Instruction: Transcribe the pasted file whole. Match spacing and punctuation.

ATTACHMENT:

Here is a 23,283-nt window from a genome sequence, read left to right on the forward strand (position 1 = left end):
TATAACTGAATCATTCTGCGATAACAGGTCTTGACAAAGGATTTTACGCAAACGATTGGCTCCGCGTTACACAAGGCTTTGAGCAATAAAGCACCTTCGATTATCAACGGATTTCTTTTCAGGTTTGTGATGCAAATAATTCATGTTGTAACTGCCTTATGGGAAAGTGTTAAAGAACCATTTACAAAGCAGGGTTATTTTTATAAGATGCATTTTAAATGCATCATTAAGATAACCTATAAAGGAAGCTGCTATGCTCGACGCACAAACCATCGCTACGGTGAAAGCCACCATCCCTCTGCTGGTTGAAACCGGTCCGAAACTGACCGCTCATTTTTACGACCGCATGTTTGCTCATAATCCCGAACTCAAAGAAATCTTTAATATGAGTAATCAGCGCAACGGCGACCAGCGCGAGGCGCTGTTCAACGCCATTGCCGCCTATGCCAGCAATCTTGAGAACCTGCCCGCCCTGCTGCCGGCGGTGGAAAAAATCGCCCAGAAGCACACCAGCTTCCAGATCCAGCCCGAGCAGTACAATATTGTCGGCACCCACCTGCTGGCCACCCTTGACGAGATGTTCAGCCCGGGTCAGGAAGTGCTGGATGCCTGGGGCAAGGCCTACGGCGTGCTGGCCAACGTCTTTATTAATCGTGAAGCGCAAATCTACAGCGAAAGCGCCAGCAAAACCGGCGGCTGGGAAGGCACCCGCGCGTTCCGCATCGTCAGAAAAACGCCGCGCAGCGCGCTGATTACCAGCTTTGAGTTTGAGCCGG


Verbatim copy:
Here is a 23,283-nt window from a genome sequence, read left to right on the forward strand (position 1 = left end):
TATAACTGAATCATTCTGCGATAACAGGTCTTGACAAAGGATTTTACGCAAACGATTGGCTCCGCGTTACACAAGGCTTTGAGCAATAAAGCACCTTCGATTATCAACGGATTTCTTTTCAGGTTTGTGATGCAAATAATTCATGTTGTAACTGCCTTATGGGAAAGTGTTAAAGAACCATTTACAAAGCAGGGTTATTTTTATAAGATGCATTTTAAATGCATCATTAAGATAACCTATAAAGGAAGCTGCTATGCTCGACGCACAAACCATCGCTACGGTGAAAGCCACCATCCCTCTGCTGGTTGAAACCGGTCCGAAACTGACCGCTCATTTTTACGACCGCATGTTTGCTCATAATCCCGAACTCAAAGAAATCTTTAATATGAGTAATCAGCGCAACGGCGACCAGCGCGAGGCGCTGTTCAACGCCATTGCCGCCTATGCCAGCAATCTTGAGAACCTGCCCGCCCTGCTGCCGGCGGTGGAAAAAATCGCCCAGAAGCACACCAGCTTCCAGATCCAGCCCGAGCAGTACAATATTGTCGGCACCCACCTGCTGGCCACCCTTGACGAGATGTTCAGCCCGGGTCAGGAAGTGCTGGATGCCTGGGGCAAGGCCTACGGCGTGCTGGCCAACGTCTTTATTAATCGTGAAGCGCAAATCTACAGCGAAAGCGCCAGCAAAACCGGCGGCTGGGAAGGCACCCGCGCGTTCCGCATCGTCAGAAAAACGCCGCGCAGCGCGCTGATTACCAGCTTTGAGTTTGAGCCGG